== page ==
It’s easy to forget how vast and deep the ocean really is. About 60% of it is actually a cold and dark region known as the deep ocean. And it reaches down to 11,000 meters. Yet, this remote zone is also one of the greatest habitats on Earth, harboring a huge diversity of life, from giant squids and goblin sharks to minuscule animals smaller than a millimeter. How do so many species thrive in this underwater world? Over the decades, intrepid scientists have ventured there to find out.
Traveling down through the water column, pressure increases and light begins to wane. At 200 meters, photosynthesis stops and temperature decreases from surface temperatures by up to 20 degrees Celsius. By 1000 meters, normal sunlight has disappeared altogether. Without light, life as we know it seems impossible. That’s why in 1844, the naturalist Edward Forbes wrote his Azoic Theory, Azoic, meaning without animals. Forbes was sure that nothing could survive below 600 meters on account of the lack of light.
Of course, the discovery of deep-sea species proved him wrong. What Forbes failed to take into account is something called marine snow, which sounds much nicer than it is. Marine snow is basically organic matter, things like particles of dead algae, plants, and animals, drifting down into the depths and acting as food for deep-sea animals. Largely thanks to that, abundant life forms exist in the darkness, adapting to a harsh reality where only the weird and wonderful can survive.
Fish with cavernous mouths, spiky teeth jutting from their jaws, and lamp-like structures protruding from their heads, like the anglerfish which entices prey with its misleading glow. Several sea creatures have perfected this lightning technique known as bioluminescence, using it to lure prey, distract predators, or attract mates. Some creatures use it for camoflauge. In parts of the water column where only faint blue light filters through, animals bioluminesce to match the glow.
Predators or prey looking up from below are deceived by this camoflauge, unable to see the creatures silhouette. Such otherworldly adaptations also arise from the need to locate and snatch up food before it drifts away. Some sea animals, like jellyfish, comb jellies and salps can migrate between depths partially because their 90% water consistency allows them to withstand immense pressure. But they’re the exception. Most deep-sea creatures are confined to a narrow range in the water column where nutrients are scarce since the food drifting downwards from the surface rapidly sinks to the sea floor.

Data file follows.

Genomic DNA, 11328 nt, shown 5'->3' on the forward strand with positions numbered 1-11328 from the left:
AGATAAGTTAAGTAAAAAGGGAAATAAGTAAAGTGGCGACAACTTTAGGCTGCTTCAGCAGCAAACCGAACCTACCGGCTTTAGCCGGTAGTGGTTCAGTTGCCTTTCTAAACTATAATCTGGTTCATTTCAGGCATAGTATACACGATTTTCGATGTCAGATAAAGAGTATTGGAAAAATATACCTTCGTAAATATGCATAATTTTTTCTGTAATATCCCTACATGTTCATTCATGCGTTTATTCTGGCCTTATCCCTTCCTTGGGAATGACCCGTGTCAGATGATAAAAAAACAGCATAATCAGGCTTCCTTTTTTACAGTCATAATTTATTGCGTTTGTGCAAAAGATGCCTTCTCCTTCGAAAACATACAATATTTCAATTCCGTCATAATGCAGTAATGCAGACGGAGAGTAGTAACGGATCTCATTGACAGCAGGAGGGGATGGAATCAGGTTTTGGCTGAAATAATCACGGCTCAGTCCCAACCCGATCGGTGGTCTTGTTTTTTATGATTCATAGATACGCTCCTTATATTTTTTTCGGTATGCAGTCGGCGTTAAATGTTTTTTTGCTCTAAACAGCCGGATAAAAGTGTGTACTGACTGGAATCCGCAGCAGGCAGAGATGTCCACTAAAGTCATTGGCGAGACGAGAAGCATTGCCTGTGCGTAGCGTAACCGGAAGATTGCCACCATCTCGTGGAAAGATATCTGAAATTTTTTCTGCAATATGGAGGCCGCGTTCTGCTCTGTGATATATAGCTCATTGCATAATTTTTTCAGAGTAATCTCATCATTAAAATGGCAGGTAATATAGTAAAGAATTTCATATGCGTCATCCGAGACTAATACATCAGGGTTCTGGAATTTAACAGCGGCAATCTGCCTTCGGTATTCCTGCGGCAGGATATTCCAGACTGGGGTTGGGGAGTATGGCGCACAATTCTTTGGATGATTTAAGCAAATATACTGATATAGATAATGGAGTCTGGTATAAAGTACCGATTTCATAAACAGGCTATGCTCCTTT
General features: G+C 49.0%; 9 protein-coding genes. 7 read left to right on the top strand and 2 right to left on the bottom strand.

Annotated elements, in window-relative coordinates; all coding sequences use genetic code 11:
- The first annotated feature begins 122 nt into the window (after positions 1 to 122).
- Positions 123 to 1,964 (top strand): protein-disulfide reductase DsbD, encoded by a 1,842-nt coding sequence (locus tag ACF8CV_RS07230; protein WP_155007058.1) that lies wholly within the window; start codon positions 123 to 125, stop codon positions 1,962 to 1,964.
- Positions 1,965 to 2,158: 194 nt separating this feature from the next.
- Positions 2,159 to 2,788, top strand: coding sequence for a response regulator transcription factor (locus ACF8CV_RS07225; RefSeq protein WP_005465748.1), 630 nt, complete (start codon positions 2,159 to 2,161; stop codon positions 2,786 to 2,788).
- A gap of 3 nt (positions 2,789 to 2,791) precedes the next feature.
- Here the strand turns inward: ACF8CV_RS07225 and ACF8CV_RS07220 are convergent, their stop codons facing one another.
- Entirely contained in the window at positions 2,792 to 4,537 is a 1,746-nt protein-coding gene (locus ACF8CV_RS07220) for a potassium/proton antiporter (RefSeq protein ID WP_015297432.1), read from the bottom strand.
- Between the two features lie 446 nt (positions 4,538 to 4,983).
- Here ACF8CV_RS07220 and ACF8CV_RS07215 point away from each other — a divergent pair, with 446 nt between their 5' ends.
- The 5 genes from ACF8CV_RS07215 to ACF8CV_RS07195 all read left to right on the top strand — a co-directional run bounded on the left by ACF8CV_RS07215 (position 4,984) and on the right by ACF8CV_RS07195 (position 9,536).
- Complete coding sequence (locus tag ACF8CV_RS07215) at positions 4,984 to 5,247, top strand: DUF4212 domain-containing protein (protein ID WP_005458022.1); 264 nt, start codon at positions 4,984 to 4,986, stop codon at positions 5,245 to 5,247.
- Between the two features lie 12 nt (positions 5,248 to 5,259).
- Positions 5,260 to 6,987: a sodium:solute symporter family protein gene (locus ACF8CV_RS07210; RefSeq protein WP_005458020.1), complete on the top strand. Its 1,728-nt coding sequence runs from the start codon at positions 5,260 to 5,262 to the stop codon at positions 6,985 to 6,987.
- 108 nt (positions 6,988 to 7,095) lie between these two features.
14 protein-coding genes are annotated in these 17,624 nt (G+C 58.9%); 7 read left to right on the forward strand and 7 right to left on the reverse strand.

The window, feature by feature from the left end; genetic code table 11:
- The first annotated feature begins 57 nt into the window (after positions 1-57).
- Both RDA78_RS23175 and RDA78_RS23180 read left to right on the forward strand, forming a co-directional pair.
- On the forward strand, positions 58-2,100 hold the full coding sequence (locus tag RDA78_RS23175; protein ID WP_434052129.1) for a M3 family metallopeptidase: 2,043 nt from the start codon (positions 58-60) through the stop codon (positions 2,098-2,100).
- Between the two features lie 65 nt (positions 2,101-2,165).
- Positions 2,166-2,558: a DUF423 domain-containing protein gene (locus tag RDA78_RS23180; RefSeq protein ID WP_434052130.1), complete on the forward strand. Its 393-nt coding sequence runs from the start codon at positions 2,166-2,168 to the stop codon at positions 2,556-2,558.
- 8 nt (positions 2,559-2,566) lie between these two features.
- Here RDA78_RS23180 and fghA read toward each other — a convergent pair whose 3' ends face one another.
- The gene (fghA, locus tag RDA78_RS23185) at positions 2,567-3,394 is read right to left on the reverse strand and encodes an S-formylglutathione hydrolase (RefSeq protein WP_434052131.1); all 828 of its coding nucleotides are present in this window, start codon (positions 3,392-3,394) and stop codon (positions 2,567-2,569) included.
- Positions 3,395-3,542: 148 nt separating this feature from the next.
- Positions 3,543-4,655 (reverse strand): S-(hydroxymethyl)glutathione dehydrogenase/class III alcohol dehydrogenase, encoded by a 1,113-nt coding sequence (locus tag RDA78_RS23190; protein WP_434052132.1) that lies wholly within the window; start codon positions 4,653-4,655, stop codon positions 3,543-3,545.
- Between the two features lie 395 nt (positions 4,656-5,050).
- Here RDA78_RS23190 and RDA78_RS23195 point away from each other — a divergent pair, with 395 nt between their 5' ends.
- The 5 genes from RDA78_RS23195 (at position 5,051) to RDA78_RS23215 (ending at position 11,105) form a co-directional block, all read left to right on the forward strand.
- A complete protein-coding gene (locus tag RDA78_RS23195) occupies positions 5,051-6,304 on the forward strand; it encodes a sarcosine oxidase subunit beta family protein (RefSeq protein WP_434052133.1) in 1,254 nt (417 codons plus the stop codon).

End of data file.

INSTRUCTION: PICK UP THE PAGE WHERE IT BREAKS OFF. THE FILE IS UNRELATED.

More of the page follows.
Plunging all the way down, we find more exotic creatures. Some take on dwarfism, a trait that transforms them into miniature versions of animals we see closer to the surface. It’s thought that reduced food availability causes the shrinkage. Only a tiny fraction of the food produced at the surface reaches the sea floor, so being small gives animals a low energy requirement and an adaptive advantage. And yet, the sea is also the land of giants.
Here, gargantuan squids can reach 18 meters long. Isopods scuttle around the sea floor like enormous wood lice. There are long-limbed Japanese spider crabs, and oarfish, whose bodies stretch to 15 meters. This trait is known as gigantism, and it’s something of a mystery. It’s thought that high oxygen levels may drive extreme growth in some species, while the colder temperatures promote longer life spans, giving animals the opportunity to grow massive.
Many of these exotic sea beasts will never experience sunlight. Some will venture up through the water column to feed, and a few will actually break the waves, reminding us at the surface about the incredible survival skills of the ocean’s deepest inhabitants. Humans still have an astounding 95% of the ocean left to explore. So those depths remain a great mystery. What other untold wonders lie far below, and which ones will we discover next? Download